Many people who succeed in losing weight struggle to keep it off. Finding solutions to this challenge would help many avoid yo-yo dieting. To identify an effective and affordable method of weight maintenance, researchers from Dunedin, New Zealand, compared the outcomes of two contrasting programs: biweekly weigh-ins with a nurse, plus a phone call on alternating weeks; and a more intensive program that included personal training and group exercise circuit training classes.
Over a 2-year period, investigators followed 200 women aged 25–70 who had lost at least 5% of their weight. The women were randomly assigned to one of the two groups. Each subject then met once with a nutritionist and once with an exercise consultant and was given individualized guidance on diet and physical activity. Participants could communicate with others in their group via a website, and during the second year both groups were invited to attend relaxation and yoga sessions, supermarket tours and diet-specific cooking demonstrations.
For the duration of the study, one group received a nurse’s enthusiastic support at weigh-ins and over the phone. In the other group, subjects were offered 11 one-on-one sessions with a personal trainer and a nutritionist (meetings were staggered over the 24 months) and given the option to attend multiple weekly circuit classes. Attendance at these classes fell off dramatically during the second year.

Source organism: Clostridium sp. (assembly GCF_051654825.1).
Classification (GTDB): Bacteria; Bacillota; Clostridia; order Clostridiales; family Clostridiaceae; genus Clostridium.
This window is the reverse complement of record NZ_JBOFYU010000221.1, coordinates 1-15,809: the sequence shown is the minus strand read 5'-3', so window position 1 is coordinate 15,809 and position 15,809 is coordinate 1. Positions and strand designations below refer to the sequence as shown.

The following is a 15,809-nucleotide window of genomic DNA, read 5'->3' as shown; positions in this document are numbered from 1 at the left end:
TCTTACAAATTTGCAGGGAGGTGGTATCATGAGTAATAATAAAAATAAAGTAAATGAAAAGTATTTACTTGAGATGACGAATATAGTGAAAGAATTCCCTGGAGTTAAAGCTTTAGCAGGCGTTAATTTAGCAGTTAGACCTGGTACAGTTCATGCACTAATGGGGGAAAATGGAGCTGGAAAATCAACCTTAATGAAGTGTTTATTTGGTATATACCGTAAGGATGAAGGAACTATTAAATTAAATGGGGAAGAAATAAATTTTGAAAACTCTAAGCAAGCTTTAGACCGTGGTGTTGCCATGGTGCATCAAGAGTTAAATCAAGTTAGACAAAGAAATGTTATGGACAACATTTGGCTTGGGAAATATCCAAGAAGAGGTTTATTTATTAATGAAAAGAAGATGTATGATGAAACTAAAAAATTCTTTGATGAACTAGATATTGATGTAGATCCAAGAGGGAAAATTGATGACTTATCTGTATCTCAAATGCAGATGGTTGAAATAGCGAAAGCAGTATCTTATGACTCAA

Participants in both groups maintained their weight loss. Costs of the limited nurse-support program, however, were much lower. Researchers concluded that a nurse-supported weight maintenance program was effective and could be implemented at a fraction of the cost of an intensive-support program.
In a study comment, Robert Ross, PhD, from Queen’s University in Kingston, Ontario, noted, “The feasibility of implementing nurse-coordinated programs within different settings is unclear.” He recommended using exercise specialists and dietitians to give the support since these experts could provide specialized training in exercise and nutrition as well as enthusiasm. An important take-away for fitness professionals is that weekly contact and support, in person and over the telephone, is key to success in helping people maintain healthy weight loss.
The study appeared in the Canadian Medical Association’s journal CMAJ (2009; 180 , E39–46).